This practically requires comfort food since there are few other consolations to turn to.
Meanwhile, the affluent can live active, balanced lives, often facing far fewer crises that cause them to pacify themselves with fatty, sugary and salty treats.
Sure, we can talk about providing calorie counts on menus, limiting people’s access to junk foods and strapping step-counters on kids to promote activity and reduce obesity.
But until we fix a majority of the factors that contribute to childhood poverty—segregated neighborhoods, environmental hazards, the lack of safe outdoor spaces, underemployment—there’s no amount of positive nutritional advice or encouragement to exercise that will slow the rise of childhood obesity.
Despite the partisanship that has paralyzed Washington on so many issues, some Democrats and Republicans in the U.S. Senate have come together around the proposition that America imprisons too many people for too long and that the burden of incarceration disproportionately falls on racial minorities. Ominously, however, the enlightened legislation they have produced is opposed by the Trump Justice Department.
The Sentencing Reform and Corrections Act approved by a bipartisan vote in the Judiciary Committee would reduce some mandatory minimum sentences, create a new “safety valve” that would allow judges to sentence some low-level drug offenders to less time than required by existing mandatory minimums and reduce a “three-strike” penalty for some repeat offenders from life imprisonment to 25 years. It also would make retroactive a 2010 law that reduced the disparity in sentencing between crack and powder cocaine, a distinction that disproportionately punished African Americans.
The Senate bill isn’t perfect. It doesn’t go far enough in reforming mandatory minimum sentences, which are often enacted by Congress in response to panic about perceived “waves” of particular sorts of crimes and which tie judges’ hands. In fact, the legislation creates new mandatory minimums for interstate domestic violence and exporting weapons.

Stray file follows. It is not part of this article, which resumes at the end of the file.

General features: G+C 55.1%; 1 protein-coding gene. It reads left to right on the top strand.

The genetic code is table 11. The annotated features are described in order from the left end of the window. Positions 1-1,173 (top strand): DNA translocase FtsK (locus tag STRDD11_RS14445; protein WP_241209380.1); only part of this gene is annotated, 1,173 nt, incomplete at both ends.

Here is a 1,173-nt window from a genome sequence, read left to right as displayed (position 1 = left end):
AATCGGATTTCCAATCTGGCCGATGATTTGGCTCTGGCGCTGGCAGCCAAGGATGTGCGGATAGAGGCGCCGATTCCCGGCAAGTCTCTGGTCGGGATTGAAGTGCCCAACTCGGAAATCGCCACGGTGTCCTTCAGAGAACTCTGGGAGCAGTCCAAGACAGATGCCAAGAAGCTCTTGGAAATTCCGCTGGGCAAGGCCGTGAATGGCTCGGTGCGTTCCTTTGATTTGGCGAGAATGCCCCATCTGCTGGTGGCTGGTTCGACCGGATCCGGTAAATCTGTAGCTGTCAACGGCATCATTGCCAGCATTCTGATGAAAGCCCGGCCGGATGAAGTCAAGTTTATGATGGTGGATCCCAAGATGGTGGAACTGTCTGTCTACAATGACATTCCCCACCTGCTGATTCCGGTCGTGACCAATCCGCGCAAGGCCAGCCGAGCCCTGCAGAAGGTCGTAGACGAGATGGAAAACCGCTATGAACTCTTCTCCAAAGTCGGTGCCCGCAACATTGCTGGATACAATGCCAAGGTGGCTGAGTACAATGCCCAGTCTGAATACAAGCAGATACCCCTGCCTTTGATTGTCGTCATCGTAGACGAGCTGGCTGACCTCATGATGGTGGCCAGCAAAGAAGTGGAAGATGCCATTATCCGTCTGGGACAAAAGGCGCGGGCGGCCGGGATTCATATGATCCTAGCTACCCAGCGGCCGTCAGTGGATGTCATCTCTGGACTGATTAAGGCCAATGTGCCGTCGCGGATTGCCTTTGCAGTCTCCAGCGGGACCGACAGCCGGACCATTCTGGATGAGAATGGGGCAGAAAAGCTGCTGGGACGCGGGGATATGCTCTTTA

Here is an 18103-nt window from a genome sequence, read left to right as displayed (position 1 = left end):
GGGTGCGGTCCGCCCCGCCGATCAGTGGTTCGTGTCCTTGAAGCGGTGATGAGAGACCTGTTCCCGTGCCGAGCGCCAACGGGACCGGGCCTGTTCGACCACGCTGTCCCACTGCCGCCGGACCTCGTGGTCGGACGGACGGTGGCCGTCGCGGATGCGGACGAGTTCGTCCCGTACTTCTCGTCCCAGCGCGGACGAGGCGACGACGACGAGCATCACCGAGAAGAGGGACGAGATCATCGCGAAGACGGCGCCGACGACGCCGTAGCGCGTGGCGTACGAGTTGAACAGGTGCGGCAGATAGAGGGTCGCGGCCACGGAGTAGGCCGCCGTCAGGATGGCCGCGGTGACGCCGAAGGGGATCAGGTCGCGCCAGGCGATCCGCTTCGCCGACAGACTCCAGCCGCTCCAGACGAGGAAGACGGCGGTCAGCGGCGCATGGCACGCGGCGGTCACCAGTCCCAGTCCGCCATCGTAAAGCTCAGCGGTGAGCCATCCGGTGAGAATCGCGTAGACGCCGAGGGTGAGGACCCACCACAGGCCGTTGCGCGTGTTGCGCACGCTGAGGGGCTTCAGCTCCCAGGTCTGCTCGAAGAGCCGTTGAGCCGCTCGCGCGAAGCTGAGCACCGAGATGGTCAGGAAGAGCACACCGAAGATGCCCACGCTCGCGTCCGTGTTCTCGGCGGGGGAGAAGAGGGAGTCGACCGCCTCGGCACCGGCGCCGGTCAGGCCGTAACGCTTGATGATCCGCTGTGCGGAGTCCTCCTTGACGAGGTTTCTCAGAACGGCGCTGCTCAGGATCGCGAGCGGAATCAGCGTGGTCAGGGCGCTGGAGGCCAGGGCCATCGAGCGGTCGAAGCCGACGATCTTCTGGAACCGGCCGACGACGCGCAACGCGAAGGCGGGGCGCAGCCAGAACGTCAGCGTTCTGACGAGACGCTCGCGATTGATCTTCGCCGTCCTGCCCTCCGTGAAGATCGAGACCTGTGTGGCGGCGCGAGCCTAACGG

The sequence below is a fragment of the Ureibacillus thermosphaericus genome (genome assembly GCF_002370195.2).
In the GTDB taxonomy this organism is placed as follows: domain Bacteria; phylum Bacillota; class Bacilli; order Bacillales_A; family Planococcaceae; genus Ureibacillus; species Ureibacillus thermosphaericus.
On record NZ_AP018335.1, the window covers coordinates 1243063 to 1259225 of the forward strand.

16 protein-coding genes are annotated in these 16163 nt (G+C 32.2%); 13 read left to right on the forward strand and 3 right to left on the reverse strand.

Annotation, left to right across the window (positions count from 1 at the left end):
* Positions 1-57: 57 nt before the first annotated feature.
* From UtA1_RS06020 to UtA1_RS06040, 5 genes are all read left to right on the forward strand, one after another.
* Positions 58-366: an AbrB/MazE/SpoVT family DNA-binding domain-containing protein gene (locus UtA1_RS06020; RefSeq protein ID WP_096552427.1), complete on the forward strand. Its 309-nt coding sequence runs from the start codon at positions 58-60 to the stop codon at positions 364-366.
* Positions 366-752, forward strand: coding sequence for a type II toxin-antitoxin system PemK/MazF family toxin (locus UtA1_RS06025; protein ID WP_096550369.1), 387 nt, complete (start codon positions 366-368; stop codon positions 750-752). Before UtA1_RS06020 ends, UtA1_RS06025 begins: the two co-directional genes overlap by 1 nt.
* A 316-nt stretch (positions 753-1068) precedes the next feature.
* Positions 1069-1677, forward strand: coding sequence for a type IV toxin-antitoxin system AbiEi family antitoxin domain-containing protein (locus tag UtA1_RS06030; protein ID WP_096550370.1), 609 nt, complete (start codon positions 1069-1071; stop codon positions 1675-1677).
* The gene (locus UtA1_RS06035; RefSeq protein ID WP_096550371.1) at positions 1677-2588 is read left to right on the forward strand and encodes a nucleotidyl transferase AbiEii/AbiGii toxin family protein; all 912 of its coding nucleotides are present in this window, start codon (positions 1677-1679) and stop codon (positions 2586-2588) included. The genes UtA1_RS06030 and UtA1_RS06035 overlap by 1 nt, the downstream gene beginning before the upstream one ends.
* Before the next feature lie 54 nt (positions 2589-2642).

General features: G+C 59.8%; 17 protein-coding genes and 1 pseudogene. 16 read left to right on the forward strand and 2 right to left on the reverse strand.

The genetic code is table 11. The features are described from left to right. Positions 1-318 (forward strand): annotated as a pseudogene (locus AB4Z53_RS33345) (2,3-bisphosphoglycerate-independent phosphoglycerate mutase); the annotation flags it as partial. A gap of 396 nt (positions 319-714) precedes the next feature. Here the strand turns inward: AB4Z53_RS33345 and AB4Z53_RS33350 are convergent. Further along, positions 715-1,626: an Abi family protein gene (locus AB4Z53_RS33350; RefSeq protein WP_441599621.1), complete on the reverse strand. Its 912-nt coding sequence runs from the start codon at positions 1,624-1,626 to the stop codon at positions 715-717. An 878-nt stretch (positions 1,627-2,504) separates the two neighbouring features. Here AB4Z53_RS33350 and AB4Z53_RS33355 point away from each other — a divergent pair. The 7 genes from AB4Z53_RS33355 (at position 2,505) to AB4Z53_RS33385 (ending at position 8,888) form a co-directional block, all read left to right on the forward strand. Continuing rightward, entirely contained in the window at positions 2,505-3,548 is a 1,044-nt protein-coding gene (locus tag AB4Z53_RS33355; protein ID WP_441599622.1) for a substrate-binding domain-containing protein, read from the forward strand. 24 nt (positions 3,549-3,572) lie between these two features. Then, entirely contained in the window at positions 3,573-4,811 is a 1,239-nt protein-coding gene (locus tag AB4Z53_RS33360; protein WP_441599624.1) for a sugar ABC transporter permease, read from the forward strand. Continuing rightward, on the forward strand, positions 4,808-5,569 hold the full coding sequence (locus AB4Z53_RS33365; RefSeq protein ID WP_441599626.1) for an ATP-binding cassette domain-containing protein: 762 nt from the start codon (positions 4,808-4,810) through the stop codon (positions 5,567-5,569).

Still, the legislation would represent a significant shift away from policies that have devastated poor and minority communities without achieving a commensurate increase in public safety.
In addition to changes in sentencing, the bill would allow some federal prisoners to earn time off their prison sentences for successful participation in “recidivism reduction” programs, including education and job training. This represents a welcome recognition that the length of a prisoner’s time behind bars should reflect not only the seriousness of his crime but also his efforts to change his behavior.
The Senate Judiciary Committee approved the bill despite a warning from Atty. Gen. Jeff Sessions that its enactment would be a “grave error” and would reduce sentences for a “highly dangerous cohort of criminals including repeat dangerous drug traffickers and those who use firearms.” Sessions also claimed that it would be wrong to reduce drug sentences “in the midst of the worst drug crisis in our nation’s history.” (The opioid crisis is not primarily a problem of lax law enforcement.)
Sessions’ view of criminal justice is a throwback to the “tough on crime” policies that created the crisis of over-incarceration the Senate bill aims to address. Unfortunately, his views could carry weight with other members of Congress and with President Trump, who promised in his inaugural address to end what he called “this American carnage.” Supporters of the Senate need to drive home the truth that excessively long sentences and prison terms do not make the country safer.
—Los Angeles Times
Concealed carry should be option for teachers
I have to give credit where credit is due. I read Friday’s editorial, “Arm teacher’s to save lives, stop shooters,” and I totally agree.